Canon macro photography lenses are therefore aimed at photographers who want to take extreme close ups of objects, including flowers, coins, jewelry, insects, and much more. In macro photography, you are able to see the detail of objects that is not available to the unaided eye.
Macro lenses can be of any focal length, from wide angle to telephoto, although most macro lenses are also telephoto lenses. Telephoto lenses are those lenses with longer focal lengths (eg. 100mm). The advantage of having a telephoto macro lens is that you can be further from the object you are photographing while still achieving the life size, 1x, magnification. This is very advantageous for insect photography, although without image stabilization, it can be difficult to hold the lens still enough to avoid camera shake.
Most Canon macro lenses are also prime lenses, meaning they are of a fixed focal length, and not zoom lenses. This is preferable for maximum image quality.
6. Common Questions About Macro Lenses
What is the Best Macro Lens for a Canon DSLR?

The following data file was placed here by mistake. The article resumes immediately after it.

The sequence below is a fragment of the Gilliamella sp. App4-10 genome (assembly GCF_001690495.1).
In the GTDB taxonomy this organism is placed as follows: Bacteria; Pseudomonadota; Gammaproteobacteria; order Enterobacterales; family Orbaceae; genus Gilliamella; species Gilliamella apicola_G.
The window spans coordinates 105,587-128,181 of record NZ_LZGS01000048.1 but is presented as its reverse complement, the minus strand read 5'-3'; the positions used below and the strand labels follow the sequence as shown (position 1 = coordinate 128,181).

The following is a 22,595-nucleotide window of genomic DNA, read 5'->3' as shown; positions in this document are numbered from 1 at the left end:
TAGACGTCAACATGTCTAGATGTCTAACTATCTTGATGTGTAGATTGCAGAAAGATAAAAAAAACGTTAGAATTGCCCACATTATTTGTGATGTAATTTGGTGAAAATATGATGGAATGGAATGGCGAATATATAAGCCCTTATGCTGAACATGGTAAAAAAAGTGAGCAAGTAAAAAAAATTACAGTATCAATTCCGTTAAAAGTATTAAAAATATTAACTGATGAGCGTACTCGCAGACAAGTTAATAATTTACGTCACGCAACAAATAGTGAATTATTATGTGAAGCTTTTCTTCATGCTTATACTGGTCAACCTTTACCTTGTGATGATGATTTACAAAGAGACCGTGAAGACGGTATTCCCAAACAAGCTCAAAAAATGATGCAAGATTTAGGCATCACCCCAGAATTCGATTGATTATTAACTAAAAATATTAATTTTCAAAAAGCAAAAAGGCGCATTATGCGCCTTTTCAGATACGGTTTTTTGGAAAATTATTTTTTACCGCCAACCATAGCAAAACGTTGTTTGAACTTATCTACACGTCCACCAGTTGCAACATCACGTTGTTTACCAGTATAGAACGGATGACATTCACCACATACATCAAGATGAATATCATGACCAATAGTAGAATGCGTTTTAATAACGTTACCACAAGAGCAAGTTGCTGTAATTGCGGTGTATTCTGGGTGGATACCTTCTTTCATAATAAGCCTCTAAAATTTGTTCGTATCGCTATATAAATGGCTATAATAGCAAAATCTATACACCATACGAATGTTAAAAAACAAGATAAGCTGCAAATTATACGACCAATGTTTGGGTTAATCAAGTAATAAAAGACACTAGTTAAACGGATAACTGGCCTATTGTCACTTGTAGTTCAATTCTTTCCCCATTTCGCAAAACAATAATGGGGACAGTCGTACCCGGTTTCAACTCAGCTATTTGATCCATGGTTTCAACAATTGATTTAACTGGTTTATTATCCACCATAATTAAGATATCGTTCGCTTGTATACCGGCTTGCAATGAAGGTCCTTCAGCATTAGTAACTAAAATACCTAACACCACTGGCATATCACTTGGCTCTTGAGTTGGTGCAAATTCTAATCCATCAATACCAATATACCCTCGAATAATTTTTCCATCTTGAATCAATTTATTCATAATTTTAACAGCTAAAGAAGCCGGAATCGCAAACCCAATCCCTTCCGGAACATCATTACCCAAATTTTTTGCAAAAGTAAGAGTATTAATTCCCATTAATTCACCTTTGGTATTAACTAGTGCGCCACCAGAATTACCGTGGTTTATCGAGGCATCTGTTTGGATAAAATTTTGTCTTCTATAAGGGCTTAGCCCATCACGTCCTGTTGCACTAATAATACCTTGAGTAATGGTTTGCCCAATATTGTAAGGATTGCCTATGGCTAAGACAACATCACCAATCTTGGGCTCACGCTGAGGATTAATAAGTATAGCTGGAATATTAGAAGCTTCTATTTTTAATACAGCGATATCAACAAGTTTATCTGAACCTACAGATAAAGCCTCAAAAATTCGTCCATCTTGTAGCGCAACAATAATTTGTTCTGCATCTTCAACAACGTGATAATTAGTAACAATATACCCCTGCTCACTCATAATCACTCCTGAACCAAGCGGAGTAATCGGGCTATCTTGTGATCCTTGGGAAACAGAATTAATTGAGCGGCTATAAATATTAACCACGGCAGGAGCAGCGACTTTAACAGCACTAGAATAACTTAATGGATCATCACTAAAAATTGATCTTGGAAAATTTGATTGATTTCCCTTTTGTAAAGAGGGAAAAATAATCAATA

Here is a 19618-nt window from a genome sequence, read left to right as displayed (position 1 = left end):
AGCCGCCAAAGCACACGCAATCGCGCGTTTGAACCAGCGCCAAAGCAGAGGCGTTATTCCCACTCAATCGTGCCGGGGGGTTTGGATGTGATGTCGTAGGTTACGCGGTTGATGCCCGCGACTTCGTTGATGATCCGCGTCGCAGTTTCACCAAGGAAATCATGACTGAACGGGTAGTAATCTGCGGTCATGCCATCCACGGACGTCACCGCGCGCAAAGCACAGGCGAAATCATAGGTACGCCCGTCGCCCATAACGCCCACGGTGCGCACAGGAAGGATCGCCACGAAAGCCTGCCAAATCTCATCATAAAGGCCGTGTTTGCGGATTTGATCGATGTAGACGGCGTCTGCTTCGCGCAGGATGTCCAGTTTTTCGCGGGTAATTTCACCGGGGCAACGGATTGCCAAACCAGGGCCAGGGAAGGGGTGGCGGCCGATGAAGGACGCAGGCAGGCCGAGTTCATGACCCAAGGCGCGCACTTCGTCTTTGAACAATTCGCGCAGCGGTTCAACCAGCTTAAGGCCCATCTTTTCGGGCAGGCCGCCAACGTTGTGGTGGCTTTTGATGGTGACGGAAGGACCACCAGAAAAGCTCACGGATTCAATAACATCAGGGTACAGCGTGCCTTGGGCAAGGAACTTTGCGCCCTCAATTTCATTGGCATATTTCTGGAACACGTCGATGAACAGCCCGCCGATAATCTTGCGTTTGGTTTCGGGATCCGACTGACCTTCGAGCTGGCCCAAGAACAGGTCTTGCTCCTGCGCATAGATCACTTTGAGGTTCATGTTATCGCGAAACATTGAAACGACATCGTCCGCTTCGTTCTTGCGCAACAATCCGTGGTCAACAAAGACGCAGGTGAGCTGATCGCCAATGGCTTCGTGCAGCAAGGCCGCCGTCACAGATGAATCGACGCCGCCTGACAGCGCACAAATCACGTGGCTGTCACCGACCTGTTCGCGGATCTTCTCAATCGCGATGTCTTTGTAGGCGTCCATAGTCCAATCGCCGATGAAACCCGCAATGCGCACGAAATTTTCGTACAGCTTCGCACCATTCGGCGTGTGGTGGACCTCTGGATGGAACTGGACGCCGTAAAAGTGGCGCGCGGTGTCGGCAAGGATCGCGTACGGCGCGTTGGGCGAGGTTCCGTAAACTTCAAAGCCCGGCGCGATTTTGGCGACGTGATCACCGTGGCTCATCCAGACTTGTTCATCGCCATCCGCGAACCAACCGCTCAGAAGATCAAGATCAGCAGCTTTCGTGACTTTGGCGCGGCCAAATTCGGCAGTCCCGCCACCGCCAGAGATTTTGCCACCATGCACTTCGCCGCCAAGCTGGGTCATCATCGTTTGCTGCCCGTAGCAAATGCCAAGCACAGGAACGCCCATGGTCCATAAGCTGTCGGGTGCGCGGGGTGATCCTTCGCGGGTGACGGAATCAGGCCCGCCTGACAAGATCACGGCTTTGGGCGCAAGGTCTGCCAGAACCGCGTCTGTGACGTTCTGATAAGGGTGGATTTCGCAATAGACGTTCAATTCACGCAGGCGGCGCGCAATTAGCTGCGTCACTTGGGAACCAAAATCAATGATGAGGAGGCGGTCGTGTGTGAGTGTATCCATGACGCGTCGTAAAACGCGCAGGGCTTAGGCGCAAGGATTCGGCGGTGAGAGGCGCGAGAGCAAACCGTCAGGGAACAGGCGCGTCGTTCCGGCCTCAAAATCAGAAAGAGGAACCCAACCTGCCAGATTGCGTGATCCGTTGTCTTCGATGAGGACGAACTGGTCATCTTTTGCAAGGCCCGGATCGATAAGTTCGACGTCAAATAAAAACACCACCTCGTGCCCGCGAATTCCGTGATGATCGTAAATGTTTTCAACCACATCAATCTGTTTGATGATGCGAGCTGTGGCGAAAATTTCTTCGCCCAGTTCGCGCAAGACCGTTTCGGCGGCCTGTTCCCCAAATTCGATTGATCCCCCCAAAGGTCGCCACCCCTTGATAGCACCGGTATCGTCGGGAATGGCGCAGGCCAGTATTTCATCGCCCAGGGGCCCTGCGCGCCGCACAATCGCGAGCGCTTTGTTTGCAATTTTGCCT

The best macro lens for Canon’s full frame cameras is the Canon EF 100mm f/2.8L IS USM Macro Lens. This has fantastic image quality, image stabilization, and fast and accurate auto focus. This can also be used on Canon crop sensor (APS-C) cameras, although for crop sensor cameras, the specially designed Canon EF-S 60mm f/2.8 Macro USM Fixed Lens might make a better choice.
What is the Best Aperture for Macro Photography?
For shallow depth of field and maximum shutter speed, a wide open aperture of f/2.8 is ideal, but you will likely have to take multiple pictures and focus stack them later in Photoshop. To capture a reasonable depth of field in one photo, and to maximize image quality, you will need to be shooting at between f/8 and f/11.
What is the Best Budget Macro Lens for Canon?
The best budget macro lens for Canon is the Canon EF 50mm f/2.5 Compact Macro Lens, which can be found at a very low price as a used lens, but does not have full life size magnification. If you want the best budget true macro Canon lens, you should look to the Canon EF 100mm f/2.8 Macro USM Fixed Lens, which has 1x magnification and excellent image quality, although no image stabilization.
What is Better: Using Extension Tubes or a Dedicated Macro Lens?
Using a dedicated macro lens is always better than using extension tubes, although the cost is an order of magnitude higher. If you are just starting out in macro photography, or have a very strict budget, then extension tubes for macro, like the Neewer Metal Auto Focus AF Macro Extension Tube Set 13mm,21mm,31mm for Canon EF EF-S Lens DSLR Camera, make an excellent first purchase.